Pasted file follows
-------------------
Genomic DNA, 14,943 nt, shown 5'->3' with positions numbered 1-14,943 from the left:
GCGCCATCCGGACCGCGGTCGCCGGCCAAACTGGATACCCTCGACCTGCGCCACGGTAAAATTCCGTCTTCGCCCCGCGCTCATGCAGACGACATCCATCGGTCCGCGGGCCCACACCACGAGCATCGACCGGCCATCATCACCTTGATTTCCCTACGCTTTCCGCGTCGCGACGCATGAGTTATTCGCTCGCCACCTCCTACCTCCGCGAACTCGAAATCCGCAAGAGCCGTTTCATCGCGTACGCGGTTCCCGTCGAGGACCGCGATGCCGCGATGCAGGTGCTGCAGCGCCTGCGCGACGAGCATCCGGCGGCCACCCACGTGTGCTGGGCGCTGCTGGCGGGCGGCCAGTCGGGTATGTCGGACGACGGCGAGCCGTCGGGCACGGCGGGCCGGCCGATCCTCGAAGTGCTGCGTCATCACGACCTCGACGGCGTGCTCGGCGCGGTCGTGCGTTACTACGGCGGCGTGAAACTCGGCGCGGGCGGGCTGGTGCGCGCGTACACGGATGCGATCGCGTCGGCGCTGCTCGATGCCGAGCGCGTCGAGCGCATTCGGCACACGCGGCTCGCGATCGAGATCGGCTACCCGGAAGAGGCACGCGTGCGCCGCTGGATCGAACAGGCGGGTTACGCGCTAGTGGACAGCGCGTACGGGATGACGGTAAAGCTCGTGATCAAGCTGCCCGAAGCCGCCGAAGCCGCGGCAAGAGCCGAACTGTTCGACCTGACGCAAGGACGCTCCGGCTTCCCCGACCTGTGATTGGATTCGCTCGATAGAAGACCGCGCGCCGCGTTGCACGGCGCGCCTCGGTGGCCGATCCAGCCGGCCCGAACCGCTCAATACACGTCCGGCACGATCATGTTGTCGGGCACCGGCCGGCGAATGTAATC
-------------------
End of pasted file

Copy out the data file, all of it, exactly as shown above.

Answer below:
Genomic DNA, 14,943 nt, shown 5'->3' with positions numbered 1-14,943 from the left:
GCGCCATCCGGACCGCGGTCGCCGGCCAAACTGGATACCCTCGACCTGCGCCACGGTAAAATTCCGTCTTCGCCCCGCGCTCATGCAGACGACATCCATCGGTCCGCGGGCCCACACCACGAGCATCGACCGGCCATCATCACCTTGATTTCCCTACGCTTTCCGCGTCGCGACGCATGAGTTATTCGCTCGCCACCTCCTACCTCCGCGAACTCGAAATCCGCAAGAGCCGTTTCATCGCGTACGCGGTTCCCGTCGAGGACCGCGATGCCGCGATGCAGGTGCTGCAGCGCCTGCGCGACGAGCATCCGGCGGCCACCCACGTGTGCTGGGCGCTGCTGGCGGGCGGCCAGTCGGGTATGTCGGACGACGGCGAGCCGTCGGGCACGGCGGGCCGGCCGATCCTCGAAGTGCTGCGTCATCACGACCTCGACGGCGTGCTCGGCGCGGTCGTGCGTTACTACGGCGGCGTGAAACTCGGCGCGGGCGGGCTGGTGCGCGCGTACACGGATGCGATCGCGTCGGCGCTGCTCGATGCCGAGCGCGTCGAGCGCATTCGGCACACGCGGCTCGCGATCGAGATCGGCTACCCGGAAGAGGCACGCGTGCGCCGCTGGATCGAACAGGCGGGTTACGCGCTAGTGGACAGCGCGTACGGGATGACGGTAAAGCTCGTGATCAAGCTGCCCGAAGCCGCCGAAGCCGCGGCAAGAGCCGAACTGTTCGACCTGACGCAAGGACGCTCCGGCTTCCCCGACCTGTGATTGGATTCGCTCGATAGAAGACCGCGCGCCGCGTTGCACGGCGCGCCTCGGTGGCCGATCCAGCCGGCCCGAACCGCTCAATACACGTCCGGCACGATCATGTTGTCGGGCACCGGCCGGCGAATGTAATC